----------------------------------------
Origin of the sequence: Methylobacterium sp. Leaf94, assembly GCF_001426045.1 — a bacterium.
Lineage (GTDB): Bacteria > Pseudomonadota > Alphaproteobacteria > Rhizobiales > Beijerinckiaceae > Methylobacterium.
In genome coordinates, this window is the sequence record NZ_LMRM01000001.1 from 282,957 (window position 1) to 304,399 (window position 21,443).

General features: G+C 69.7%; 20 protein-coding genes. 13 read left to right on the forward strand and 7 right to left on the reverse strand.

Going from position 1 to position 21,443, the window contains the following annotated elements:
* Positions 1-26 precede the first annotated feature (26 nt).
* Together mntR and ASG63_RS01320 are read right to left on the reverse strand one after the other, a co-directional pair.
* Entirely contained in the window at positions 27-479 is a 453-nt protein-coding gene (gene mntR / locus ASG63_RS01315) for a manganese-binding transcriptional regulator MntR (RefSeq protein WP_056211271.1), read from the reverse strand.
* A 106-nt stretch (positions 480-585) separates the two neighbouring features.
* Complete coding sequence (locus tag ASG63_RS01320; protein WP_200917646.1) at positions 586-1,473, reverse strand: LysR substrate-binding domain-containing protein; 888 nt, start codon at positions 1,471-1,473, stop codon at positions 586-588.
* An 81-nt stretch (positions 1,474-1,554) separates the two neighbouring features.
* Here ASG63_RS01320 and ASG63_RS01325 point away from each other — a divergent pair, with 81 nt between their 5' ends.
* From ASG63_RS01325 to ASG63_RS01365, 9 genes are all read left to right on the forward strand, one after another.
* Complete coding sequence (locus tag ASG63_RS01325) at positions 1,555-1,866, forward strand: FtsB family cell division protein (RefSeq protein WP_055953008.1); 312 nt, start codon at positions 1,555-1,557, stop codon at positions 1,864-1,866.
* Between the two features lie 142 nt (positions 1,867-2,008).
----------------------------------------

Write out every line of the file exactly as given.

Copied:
Origin of the sequence: Methylobacterium sp. Leaf94, assembly GCF_001426045.1 — a bacterium.
Lineage (GTDB): Bacteria > Pseudomonadota > Alphaproteobacteria > Rhizobiales > Beijerinckiaceae > Methylobacterium.
In genome coordinates, this window is the sequence record NZ_LMRM01000001.1 from 282,957 (window position 1) to 304,399 (window position 21,443).

General features: G+C 69.7%; 20 protein-coding genes. 13 read left to right on the forward strand and 7 right to left on the reverse strand.

Going from position 1 to position 21,443, the window contains the following annotated elements:
* Positions 1-26 precede the first annotated feature (26 nt).
* Together mntR and ASG63_RS01320 are read right to left on the reverse strand one after the other, a co-directional pair.
* Entirely contained in the window at positions 27-479 is a 453-nt protein-coding gene (gene mntR / locus ASG63_RS01315) for a manganese-binding transcriptional regulator MntR (RefSeq protein WP_056211271.1), read from the reverse strand.
* A 106-nt stretch (positions 480-585) separates the two neighbouring features.
* Complete coding sequence (locus tag ASG63_RS01320; protein WP_200917646.1) at positions 586-1,473, reverse strand: LysR substrate-binding domain-containing protein; 888 nt, start codon at positions 1,471-1,473, stop codon at positions 586-588.
* An 81-nt stretch (positions 1,474-1,554) separates the two neighbouring features.
* Here ASG63_RS01320 and ASG63_RS01325 point away from each other — a divergent pair, with 81 nt between their 5' ends.
* From ASG63_RS01325 to ASG63_RS01365, 9 genes are all read left to right on the forward strand, one after another.
* Complete coding sequence (locus tag ASG63_RS01325) at positions 1,555-1,866, forward strand: FtsB family cell division protein (RefSeq protein WP_055953008.1); 312 nt, start codon at positions 1,555-1,557, stop codon at positions 1,864-1,866.
* Between the two features lie 142 nt (positions 1,867-2,008).